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Blood Tests May Monitor HIV Disease Progression

Blood Tests May Monitor HIV Disease Progression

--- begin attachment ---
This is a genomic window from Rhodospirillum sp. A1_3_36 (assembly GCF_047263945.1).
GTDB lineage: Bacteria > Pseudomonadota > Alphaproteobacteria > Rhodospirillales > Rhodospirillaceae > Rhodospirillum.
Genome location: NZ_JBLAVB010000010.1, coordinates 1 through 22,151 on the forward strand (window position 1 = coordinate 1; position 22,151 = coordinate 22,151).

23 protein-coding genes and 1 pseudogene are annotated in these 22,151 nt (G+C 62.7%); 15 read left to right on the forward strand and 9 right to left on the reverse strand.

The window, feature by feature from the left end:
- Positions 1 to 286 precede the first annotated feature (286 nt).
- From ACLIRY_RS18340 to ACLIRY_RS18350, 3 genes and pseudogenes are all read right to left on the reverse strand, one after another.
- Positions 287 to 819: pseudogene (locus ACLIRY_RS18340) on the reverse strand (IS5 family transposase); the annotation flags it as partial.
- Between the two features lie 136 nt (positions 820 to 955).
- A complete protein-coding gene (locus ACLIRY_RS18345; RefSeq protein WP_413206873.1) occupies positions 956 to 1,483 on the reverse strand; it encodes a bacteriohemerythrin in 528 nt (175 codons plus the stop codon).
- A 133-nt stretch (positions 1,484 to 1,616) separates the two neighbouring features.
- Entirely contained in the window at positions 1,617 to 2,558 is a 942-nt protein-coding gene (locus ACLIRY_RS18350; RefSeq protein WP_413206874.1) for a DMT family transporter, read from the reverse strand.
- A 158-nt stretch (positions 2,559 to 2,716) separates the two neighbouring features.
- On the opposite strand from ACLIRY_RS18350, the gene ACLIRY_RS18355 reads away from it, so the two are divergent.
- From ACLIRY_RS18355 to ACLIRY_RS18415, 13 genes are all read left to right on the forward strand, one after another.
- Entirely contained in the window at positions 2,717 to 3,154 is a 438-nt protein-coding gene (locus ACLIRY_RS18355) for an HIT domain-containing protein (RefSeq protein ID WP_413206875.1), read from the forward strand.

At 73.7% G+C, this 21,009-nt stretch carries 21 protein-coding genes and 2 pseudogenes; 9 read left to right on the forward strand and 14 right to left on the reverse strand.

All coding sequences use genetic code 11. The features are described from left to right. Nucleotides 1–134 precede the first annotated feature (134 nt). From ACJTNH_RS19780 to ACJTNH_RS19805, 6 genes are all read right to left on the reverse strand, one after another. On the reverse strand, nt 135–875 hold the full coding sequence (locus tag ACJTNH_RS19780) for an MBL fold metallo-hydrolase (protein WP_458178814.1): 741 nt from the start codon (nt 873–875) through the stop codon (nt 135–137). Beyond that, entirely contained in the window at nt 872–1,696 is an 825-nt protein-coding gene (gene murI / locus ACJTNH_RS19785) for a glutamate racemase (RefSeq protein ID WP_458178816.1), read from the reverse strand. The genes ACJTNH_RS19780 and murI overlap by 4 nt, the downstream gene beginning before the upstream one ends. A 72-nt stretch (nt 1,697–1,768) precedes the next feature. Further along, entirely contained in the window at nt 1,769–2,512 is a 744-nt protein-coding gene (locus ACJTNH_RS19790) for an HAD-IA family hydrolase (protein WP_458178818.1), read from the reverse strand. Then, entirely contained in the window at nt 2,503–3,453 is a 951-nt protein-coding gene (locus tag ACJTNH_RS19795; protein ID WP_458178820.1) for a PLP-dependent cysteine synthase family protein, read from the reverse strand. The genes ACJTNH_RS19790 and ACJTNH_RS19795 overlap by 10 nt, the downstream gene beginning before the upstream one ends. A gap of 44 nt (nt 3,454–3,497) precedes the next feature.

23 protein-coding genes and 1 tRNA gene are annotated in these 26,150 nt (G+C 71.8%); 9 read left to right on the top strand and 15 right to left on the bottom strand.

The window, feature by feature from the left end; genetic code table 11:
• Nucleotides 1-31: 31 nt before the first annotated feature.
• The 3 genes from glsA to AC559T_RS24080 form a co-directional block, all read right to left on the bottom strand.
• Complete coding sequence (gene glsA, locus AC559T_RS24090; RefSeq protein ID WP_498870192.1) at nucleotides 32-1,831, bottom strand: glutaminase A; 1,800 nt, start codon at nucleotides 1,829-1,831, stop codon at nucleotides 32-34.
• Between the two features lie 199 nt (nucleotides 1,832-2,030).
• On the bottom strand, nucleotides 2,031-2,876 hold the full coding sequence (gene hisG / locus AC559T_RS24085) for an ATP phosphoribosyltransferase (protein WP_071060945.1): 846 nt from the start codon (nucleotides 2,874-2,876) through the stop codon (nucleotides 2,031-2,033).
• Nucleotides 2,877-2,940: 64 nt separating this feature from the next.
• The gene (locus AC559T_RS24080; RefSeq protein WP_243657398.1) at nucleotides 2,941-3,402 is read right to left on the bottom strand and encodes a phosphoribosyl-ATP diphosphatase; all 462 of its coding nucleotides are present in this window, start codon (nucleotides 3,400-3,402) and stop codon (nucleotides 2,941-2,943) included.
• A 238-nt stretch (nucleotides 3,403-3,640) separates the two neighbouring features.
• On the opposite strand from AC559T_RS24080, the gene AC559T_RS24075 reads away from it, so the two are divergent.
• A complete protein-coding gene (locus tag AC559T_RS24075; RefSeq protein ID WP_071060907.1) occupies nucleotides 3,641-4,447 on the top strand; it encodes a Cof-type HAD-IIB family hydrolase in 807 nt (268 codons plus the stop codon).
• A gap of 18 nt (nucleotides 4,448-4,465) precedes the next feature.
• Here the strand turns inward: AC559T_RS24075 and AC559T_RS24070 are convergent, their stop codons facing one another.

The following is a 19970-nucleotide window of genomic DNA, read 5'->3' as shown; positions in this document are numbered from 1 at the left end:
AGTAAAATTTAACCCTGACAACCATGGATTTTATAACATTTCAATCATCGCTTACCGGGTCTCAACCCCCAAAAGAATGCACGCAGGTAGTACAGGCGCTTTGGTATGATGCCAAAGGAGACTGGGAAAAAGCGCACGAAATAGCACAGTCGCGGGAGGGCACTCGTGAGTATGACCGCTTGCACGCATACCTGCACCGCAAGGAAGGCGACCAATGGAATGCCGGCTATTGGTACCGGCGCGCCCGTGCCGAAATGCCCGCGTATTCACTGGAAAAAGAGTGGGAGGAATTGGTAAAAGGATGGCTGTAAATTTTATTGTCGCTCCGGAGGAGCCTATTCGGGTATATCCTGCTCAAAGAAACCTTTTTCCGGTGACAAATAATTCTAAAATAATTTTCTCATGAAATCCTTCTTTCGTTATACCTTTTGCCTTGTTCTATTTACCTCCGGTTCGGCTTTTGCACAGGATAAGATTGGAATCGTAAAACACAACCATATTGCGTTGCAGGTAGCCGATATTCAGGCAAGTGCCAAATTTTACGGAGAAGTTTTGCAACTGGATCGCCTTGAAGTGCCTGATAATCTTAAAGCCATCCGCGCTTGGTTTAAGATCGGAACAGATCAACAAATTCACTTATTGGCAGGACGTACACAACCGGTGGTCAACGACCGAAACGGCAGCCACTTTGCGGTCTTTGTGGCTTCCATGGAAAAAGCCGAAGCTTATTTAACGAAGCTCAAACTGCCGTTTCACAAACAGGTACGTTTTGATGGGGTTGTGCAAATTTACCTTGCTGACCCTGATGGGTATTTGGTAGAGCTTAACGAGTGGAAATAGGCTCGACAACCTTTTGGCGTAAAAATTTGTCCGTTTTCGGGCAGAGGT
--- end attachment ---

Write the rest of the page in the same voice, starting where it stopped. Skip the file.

Tests determining total lymphocyte counts and hemoglobin concentrations in the blood can be used to track HIV disease progression, offering additional or alternative tests to the standard HIV viral load and CD4-cell counts, according to researchers at Johns Hopkins University. Falling lymphocyte counts and hemoglobin levels were shown in a study of nearly 3,300 HIV-positive men to be associated with HIV disease progression. The blood-based levels tended to remain stable during the first few years of HIV infection but began to rapidly drop when severe immune system damage started to occur. That quick decline usually begins about 1.5 years before an AIDS diagnosis, according to the report, published in the September 2003 edition of the journal AIDS. Total lymphocyte counts and hemoglobin screenings could be cost-effective ways to test for immune system damage because they are already part of routine blood work, the researchers wrote.

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